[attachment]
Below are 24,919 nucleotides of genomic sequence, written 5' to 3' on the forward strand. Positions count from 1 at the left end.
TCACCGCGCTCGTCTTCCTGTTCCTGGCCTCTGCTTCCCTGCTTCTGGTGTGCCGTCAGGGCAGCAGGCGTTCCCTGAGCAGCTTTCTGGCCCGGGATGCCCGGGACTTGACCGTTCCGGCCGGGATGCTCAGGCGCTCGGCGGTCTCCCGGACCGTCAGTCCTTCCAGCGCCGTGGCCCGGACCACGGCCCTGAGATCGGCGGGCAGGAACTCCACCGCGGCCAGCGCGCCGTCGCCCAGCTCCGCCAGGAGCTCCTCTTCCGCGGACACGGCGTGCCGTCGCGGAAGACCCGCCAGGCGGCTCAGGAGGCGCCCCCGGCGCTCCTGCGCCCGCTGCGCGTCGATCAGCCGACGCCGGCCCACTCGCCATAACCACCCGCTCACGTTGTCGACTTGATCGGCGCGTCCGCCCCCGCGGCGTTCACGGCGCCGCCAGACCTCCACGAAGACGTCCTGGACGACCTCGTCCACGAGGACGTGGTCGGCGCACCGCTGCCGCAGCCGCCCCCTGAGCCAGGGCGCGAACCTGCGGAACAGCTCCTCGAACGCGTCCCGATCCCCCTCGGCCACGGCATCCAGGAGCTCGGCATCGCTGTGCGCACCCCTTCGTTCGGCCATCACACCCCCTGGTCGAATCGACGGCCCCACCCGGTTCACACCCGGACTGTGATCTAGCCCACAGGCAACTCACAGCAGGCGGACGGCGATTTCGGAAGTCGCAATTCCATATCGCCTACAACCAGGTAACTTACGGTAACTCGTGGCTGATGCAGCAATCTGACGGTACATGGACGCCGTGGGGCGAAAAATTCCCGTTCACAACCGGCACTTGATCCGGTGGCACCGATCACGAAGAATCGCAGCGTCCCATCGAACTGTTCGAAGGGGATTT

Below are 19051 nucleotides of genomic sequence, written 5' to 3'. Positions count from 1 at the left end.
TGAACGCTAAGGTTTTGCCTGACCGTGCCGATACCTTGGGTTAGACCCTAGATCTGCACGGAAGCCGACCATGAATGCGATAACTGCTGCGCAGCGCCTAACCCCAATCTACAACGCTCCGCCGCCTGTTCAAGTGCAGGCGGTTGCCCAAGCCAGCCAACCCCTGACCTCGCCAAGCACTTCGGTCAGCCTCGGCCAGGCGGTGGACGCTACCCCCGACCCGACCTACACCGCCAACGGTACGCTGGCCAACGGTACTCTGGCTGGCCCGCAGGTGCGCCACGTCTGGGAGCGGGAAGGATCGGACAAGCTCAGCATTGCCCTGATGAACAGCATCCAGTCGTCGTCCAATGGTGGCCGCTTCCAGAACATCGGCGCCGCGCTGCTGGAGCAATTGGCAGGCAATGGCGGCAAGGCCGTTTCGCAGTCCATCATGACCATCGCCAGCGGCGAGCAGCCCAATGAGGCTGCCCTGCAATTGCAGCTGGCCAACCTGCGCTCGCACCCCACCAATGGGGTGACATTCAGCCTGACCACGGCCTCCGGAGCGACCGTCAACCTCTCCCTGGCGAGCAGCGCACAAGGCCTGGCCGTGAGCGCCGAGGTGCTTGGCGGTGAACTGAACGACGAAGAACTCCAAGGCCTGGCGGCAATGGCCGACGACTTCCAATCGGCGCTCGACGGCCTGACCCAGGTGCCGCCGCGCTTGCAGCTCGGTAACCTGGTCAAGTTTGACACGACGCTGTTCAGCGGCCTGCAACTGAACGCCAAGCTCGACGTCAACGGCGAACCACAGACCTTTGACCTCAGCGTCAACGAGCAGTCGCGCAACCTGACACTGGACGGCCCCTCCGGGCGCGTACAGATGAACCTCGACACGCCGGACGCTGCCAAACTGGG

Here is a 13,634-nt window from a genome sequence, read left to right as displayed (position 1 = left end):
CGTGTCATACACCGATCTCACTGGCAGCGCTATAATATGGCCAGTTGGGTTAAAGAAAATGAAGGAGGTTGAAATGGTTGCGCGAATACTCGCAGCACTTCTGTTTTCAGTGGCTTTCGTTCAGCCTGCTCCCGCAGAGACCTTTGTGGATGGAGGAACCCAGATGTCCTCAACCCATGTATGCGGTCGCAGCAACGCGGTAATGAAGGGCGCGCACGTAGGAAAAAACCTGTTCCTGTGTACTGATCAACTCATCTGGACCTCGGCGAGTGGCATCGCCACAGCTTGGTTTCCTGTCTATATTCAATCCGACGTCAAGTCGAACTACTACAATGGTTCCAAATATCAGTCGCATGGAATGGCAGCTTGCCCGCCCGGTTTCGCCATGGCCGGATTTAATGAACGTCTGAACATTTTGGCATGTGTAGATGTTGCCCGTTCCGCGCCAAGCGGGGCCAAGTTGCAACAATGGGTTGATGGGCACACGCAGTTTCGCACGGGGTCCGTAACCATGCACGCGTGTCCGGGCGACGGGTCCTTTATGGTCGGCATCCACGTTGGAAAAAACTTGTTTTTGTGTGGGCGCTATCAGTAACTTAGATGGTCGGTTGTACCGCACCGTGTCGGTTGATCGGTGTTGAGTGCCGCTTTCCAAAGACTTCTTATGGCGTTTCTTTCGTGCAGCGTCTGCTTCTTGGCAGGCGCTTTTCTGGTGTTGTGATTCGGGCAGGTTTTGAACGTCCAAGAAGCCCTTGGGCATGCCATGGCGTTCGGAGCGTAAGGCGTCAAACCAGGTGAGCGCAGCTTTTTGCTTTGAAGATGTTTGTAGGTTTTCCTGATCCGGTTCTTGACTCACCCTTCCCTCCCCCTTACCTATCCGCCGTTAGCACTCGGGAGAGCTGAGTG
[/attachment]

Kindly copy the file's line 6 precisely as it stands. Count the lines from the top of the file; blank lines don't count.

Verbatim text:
CGTGTCATACACCGATCTCACTGGCAGCGCTATAATATGGCCAGTTGGGTTAAAGAAAATGAAGGAGGTTGAAATGGTTGCGCGAATACTCGCAGCACTTCTGTTTTCAGTGGCTTTCGTTCAGCCTGCTCCCGCAGAGACCTTTGTGGATGGAGGAACCCAGATGTCCTCAACCCATGTATGCGGTCGCAGCAACGCGGTAATGAAGGGCGCGCACGTAGGAAAAAACCTGTTCCTGTGTACTGATCAACTCATCTGGACCTCGGCGAGTGGCATCGCCACAGCTTGGTTTCCTGTCTATATTCAATCCGACGTCAAGTCGAACTACTACAATGGTTCCAAATATCAGTCGCATGGAATGGCAGCTTGCCCGCCCGGTTTCGCCATGGCCGGATTTAATGAACGTCTGAACATTTTGGCATGTGTAGATGTTGCCCGTTCCGCGCCAAGCGGGGCCAAGTTGCAACAATGGGTTGATGGGCACACGCAGTTTCGCACGGGGTCCGTAACCATGCACGCGTGTCCGGGCGACGGGTCCTTTATGGTCGGCATCCACGTTGGAAAAAACTTGTTTTTGTGTGGGCGCTATCAGTAACTTAGATGGTCGGTTGTACCGCACCGTGTCGGTTGATCGGTGTTGAGTGCCGCTTTCCAAAGACTTCTTATGGCGTTTCTTTCGTGCAGCGTCTGCTTCTTGGCAGGCGCTTTTCTGGTGTTGTGATTCGGGCAGGTTTTGAACGTCCAAGAAGCCCTTGGGCATGCCATGGCGTTCGGAGCGTAAGGCGTCAAACCAGGTGAGCGCAGCTTTTTGCTTTGAAGATGTTTGTAGGTTTTCCTGATCCGGTTCTTGACTCACCCTTCCCTCCCCCTTACCTATCCGCCGTTAGCACTCGGGAGAGCTGAGTG